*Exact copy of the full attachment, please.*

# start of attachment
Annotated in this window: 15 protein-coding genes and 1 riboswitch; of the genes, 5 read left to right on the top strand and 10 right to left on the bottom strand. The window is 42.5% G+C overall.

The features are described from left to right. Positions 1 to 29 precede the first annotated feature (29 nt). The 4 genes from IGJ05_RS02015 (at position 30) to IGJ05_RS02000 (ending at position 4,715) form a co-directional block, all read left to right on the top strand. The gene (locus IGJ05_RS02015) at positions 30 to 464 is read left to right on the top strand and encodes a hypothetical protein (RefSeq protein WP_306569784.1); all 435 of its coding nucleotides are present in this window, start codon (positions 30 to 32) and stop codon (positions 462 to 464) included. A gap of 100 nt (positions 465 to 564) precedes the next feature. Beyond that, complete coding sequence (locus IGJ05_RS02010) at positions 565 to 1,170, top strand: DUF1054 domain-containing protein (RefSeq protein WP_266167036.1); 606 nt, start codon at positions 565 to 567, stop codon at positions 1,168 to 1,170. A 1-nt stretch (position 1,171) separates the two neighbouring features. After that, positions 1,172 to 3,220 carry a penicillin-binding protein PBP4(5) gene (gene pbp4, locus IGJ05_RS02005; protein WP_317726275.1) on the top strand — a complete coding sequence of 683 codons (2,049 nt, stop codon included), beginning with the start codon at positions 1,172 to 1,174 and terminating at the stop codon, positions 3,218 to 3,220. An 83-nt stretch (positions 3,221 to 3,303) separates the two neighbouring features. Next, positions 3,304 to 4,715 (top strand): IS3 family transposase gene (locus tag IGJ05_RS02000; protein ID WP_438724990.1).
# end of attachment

Annotated in this window: 15 protein-coding genes and 1 riboswitch; of the genes, 5 read left to right on the top strand and 10 right to left on the bottom strand. The window is 42.5% G+C overall.

The features are described from left to right. Positions 1 to 29 precede the first annotated feature (29 nt). The 4 genes from IGJ05_RS02015 (at position 30) to IGJ05_RS02000 (ending at position 4,715) form a co-directional block, all read left to right on the top strand. The gene (locus IGJ05_RS02015) at positions 30 to 464 is read left to right on the top strand and encodes a hypothetical protein (RefSeq protein WP_306569784.1); all 435 of its coding nucleotides are present in this window, start codon (positions 30 to 32) and stop codon (positions 462 to 464) included. A gap of 100 nt (positions 465 to 564) precedes the next feature. Beyond that, complete coding sequence (locus IGJ05_RS02010) at positions 565 to 1,170, top strand: DUF1054 domain-containing protein (RefSeq protein WP_266167036.1); 606 nt, start codon at positions 565 to 567, stop codon at positions 1,168 to 1,170. A 1-nt stretch (position 1,171) separates the two neighbouring features. After that, positions 1,172 to 3,220 carry a penicillin-binding protein PBP4(5) gene (gene pbp4, locus IGJ05_RS02005; protein WP_317726275.1) on the top strand — a complete coding sequence of 683 codons (2,049 nt, stop codon included), beginning with the start codon at positions 1,172 to 1,174 and terminating at the stop codon, positions 3,218 to 3,220. An 83-nt stretch (positions 3,221 to 3,303) separates the two neighbouring features. Next, positions 3,304 to 4,715 (top strand): IS3 family transposase gene (locus tag IGJ05_RS02000; protein ID WP_438724990.1).